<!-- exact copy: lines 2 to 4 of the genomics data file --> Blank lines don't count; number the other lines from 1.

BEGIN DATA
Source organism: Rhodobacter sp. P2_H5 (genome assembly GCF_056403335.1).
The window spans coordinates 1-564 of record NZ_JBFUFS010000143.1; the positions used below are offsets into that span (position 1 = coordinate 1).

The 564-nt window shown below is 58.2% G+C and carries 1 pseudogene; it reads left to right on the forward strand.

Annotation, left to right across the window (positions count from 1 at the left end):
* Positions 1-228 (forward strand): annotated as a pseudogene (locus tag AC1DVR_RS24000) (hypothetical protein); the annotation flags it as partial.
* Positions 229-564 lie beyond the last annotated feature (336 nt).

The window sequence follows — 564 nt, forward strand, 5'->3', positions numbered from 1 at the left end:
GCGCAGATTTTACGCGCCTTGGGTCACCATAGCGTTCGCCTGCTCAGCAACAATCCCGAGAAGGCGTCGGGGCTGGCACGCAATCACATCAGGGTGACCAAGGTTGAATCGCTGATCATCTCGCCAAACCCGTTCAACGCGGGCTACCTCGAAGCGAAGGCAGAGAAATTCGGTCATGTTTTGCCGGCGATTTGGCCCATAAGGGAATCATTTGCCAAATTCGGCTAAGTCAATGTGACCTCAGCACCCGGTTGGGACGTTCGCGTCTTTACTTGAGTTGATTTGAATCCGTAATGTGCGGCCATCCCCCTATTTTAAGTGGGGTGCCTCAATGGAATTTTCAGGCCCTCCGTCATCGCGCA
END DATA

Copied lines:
The window spans coordinates 1-564 of record NZ_JBFUFS010000143.1; the positions used below are offsets into that span (position 1 = coordinate 1).

The 564-nt window shown below is 58.2% G+C and carries 1 pseudogene; it reads left to right on the forward strand.

Annotation, left to right across the window (positions count from 1 at the left end):